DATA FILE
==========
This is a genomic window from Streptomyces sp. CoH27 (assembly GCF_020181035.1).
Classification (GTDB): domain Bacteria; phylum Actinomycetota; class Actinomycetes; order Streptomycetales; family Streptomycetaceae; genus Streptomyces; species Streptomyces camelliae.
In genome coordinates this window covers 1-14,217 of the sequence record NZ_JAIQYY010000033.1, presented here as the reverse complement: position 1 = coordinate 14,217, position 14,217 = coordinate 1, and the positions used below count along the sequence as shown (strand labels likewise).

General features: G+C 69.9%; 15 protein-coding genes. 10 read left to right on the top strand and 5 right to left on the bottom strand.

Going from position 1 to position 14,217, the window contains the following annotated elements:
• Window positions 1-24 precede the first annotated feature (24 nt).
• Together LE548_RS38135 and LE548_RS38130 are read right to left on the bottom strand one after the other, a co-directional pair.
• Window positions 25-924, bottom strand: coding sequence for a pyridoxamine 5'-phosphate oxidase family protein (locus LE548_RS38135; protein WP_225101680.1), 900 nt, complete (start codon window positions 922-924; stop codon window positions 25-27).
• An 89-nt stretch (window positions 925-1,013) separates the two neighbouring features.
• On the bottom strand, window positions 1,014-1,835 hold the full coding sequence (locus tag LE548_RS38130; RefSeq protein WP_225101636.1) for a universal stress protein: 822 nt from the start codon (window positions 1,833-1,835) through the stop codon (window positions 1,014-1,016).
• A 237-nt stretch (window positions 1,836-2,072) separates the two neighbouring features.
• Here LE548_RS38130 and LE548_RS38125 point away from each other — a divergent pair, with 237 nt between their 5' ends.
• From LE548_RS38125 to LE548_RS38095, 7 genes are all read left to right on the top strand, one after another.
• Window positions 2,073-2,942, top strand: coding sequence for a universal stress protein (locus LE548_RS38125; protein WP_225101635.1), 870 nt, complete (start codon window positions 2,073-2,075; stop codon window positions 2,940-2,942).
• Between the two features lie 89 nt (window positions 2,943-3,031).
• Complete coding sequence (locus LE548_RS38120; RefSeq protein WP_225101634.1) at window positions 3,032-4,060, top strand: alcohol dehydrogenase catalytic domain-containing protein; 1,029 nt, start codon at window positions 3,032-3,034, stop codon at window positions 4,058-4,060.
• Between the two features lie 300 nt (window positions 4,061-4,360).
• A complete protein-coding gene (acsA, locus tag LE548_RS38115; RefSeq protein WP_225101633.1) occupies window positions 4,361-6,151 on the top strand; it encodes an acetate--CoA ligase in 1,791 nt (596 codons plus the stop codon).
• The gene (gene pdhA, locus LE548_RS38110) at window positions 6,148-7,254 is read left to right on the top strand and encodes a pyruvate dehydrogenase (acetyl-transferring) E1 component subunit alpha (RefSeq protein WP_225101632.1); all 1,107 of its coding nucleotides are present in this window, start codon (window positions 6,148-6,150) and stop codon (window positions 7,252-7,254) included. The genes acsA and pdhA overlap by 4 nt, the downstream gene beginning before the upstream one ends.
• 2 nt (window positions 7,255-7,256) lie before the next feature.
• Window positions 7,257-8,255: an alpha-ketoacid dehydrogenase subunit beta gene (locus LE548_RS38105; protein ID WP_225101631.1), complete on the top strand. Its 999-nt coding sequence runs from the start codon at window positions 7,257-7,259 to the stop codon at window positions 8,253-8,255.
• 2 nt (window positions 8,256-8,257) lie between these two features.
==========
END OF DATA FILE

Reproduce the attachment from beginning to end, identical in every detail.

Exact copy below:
This is a genomic window from Streptomyces sp. CoH27 (assembly GCF_020181035.1).
Classification (GTDB): domain Bacteria; phylum Actinomycetota; class Actinomycetes; order Streptomycetales; family Streptomycetaceae; genus Streptomyces; species Streptomyces camelliae.
In genome coordinates this window covers 1-14,217 of the sequence record NZ_JAIQYY010000033.1, presented here as the reverse complement: position 1 = coordinate 14,217, position 14,217 = coordinate 1, and the positions used below count along the sequence as shown (strand labels likewise).

General features: G+C 69.9%; 15 protein-coding genes. 10 read left to right on the top strand and 5 right to left on the bottom strand.

Going from position 1 to position 14,217, the window contains the following annotated elements:
• Window positions 1-24 precede the first annotated feature (24 nt).
• Together LE548_RS38135 and LE548_RS38130 are read right to left on the bottom strand one after the other, a co-directional pair.
• Window positions 25-924, bottom strand: coding sequence for a pyridoxamine 5'-phosphate oxidase family protein (locus LE548_RS38135; protein WP_225101680.1), 900 nt, complete (start codon window positions 922-924; stop codon window positions 25-27).
• An 89-nt stretch (window positions 925-1,013) separates the two neighbouring features.
• On the bottom strand, window positions 1,014-1,835 hold the full coding sequence (locus tag LE548_RS38130; RefSeq protein WP_225101636.1) for a universal stress protein: 822 nt from the start codon (window positions 1,833-1,835) through the stop codon (window positions 1,014-1,016).
• A 237-nt stretch (window positions 1,836-2,072) separates the two neighbouring features.
• Here LE548_RS38130 and LE548_RS38125 point away from each other — a divergent pair, with 237 nt between their 5' ends.
• From LE548_RS38125 to LE548_RS38095, 7 genes are all read left to right on the top strand, one after another.
• Window positions 2,073-2,942, top strand: coding sequence for a universal stress protein (locus LE548_RS38125; protein WP_225101635.1), 870 nt, complete (start codon window positions 2,073-2,075; stop codon window positions 2,940-2,942).
• Between the two features lie 89 nt (window positions 2,943-3,031).
• Complete coding sequence (locus LE548_RS38120; RefSeq protein WP_225101634.1) at window positions 3,032-4,060, top strand: alcohol dehydrogenase catalytic domain-containing protein; 1,029 nt, start codon at window positions 3,032-3,034, stop codon at window positions 4,058-4,060.
• Between the two features lie 300 nt (window positions 4,061-4,360).
• A complete protein-coding gene (acsA, locus tag LE548_RS38115; RefSeq protein WP_225101633.1) occupies window positions 4,361-6,151 on the top strand; it encodes an acetate--CoA ligase in 1,791 nt (596 codons plus the stop codon).
• The gene (gene pdhA, locus LE548_RS38110) at window positions 6,148-7,254 is read left to right on the top strand and encodes a pyruvate dehydrogenase (acetyl-transferring) E1 component subunit alpha (RefSeq protein WP_225101632.1); all 1,107 of its coding nucleotides are present in this window, start codon (window positions 6,148-6,150) and stop codon (window positions 7,252-7,254) included. The genes acsA and pdhA overlap by 4 nt, the downstream gene beginning before the upstream one ends.
• 2 nt (window positions 7,255-7,256) lie before the next feature.
• Window positions 7,257-8,255: an alpha-ketoacid dehydrogenase subunit beta gene (locus LE548_RS38105; protein ID WP_225101631.1), complete on the top strand. Its 999-nt coding sequence runs from the start codon at window positions 7,257-7,259 to the stop codon at window positions 8,253-8,255.
• 2 nt (window positions 8,256-8,257) lie between these two features.